Dream Review

Dream is a first person exploration game published by Mastertronic and developed by HyperSloth. This is HyperSloths first ever title, the game itself has come through greenlight and early access.

The story revolves around a character by the name of Howard Phillips who discovers he has the ability of lucid dreaming, meaning he can explore the various dreams he has. Howard inherited the house and belongings of his uncle after his tragic death. His uncle was a famous writer to whom he was extremely close. As Howard finds his waking hours dull and tedious, not to mention missing his uncle, he finds himself spending more and more time dreaming. As Howard explores his dream worlds he finds that he discovers many different things about himself and his relationship to his uncle.


As you explore Howard’s different dreams/nightmares there are various different puzzles to complete which will provide you with items that will allow you to discover something about yourself. There are also a number of collectable quotes from a “Dream Bible” which provide a little bit of explanation to the elements found in the various dream worlds.

Whilst the game is focused on “your own exploration and discovery” it can sometimes be a little bit difficult to figure out what’s going on and how to progress. The puzzles can be on occasion tedious as well as difficult which is a little bit unexpected for this kind of game. Mostly because it doesn’t fit with the basic storyline as it doesn’t really make sense for someone whose life is tedious and dull to also dream of puzzles that are equally tedious and dull. Whilst only the completion of certain puzzles are required to progress, you are required to complete all of the puzzles in order to complete your collection of items which ultimately will allow you to discover more about yourself. Graphically the game for the most part is beautiful and breath-taking and is complemented with an excellent soundtrack and sound assets.


Also worth mentioning is there appears to be at least one unfinished level and another that appears to have no point whatsoever. I noticed an issue with the menu and experienced tearing effects due to a problem with v-sync or optimisation. Additionally some of the audio has not been correctly normalised and is difficult to hear. The developer has said however that they are working on these issues. It should be noted also there are drug and alcohol abuse references.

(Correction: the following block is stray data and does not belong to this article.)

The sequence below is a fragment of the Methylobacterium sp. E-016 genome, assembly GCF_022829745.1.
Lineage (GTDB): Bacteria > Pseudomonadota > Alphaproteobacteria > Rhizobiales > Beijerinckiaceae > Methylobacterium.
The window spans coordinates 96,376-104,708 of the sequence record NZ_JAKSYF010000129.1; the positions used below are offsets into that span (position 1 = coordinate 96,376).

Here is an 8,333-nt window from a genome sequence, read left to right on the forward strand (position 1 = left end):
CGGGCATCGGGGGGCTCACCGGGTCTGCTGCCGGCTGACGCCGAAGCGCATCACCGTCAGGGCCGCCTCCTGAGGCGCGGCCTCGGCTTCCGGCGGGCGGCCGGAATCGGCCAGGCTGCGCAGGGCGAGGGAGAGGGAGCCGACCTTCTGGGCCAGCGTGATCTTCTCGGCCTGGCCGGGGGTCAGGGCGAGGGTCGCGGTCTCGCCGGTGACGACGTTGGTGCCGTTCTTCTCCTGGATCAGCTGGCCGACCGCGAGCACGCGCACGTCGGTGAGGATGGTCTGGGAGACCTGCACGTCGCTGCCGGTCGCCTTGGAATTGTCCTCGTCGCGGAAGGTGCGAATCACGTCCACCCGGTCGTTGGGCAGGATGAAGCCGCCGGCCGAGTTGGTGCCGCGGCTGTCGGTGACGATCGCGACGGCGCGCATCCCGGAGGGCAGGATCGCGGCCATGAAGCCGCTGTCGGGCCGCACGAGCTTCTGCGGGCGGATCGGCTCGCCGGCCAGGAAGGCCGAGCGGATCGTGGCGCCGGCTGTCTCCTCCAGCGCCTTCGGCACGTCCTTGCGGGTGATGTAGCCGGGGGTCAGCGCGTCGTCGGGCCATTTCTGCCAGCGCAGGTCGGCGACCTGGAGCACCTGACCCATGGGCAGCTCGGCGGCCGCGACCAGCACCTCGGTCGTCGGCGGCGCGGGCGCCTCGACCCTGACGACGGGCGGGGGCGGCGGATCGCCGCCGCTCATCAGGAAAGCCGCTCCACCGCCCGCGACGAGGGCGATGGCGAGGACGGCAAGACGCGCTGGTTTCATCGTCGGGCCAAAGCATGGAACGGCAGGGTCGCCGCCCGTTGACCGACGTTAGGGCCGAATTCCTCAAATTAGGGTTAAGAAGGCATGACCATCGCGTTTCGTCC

Overall as mentioned earlier, the game has come through greenlight and early access, and this is supposed to be a full launch. However unfinished levels, bad optimisation, bad (sound) normalisation and poor localisation would indicate a beta title. One final thought and this is a very personal one and obviously subjective, I didn’t like nor see the point of the alcohol and substance abuse references. Whilst as mentioned the developer is working on this I am left having to review it based on its current state, it’s not a “bad game” per-se just a poor launch, so my score is  4/10

(note that the developer has since released a patch and I will be revisiting Dream in a video on PA2J’s youtube, to see what has changed.)

Dream was reviewed on the PC.

Disclosure: Game copy was provided by the developer/publisher


Dream available today on Steam

Overall Game Rating



    • Visually stunning
    • Interesting and immersive content
    • Puzzles are a welcome change of pace at times


    • A level made specifically for those with the ingame product placed AR equipment
    • Lack of objectives (markers or otherwise) to assist with navigation
    • Puzzles can be confusing, difficult and tedious.
    • Unfinished game at full launch.

    About Colin Lavery

    Profile photo of Colin Lavery
    Colin is a PC/Xbox gamer to whom gameplay outweighs graphics by a country mile. Colin is rather fond of pixel art games such as Pixel Piracy, to games such as Prison Architect, Rimworld and Project Zomboid. Space games such as X3 and Starpoint Gemini. Games with any mention of a “Reaper” or responsive Devs get double XP.

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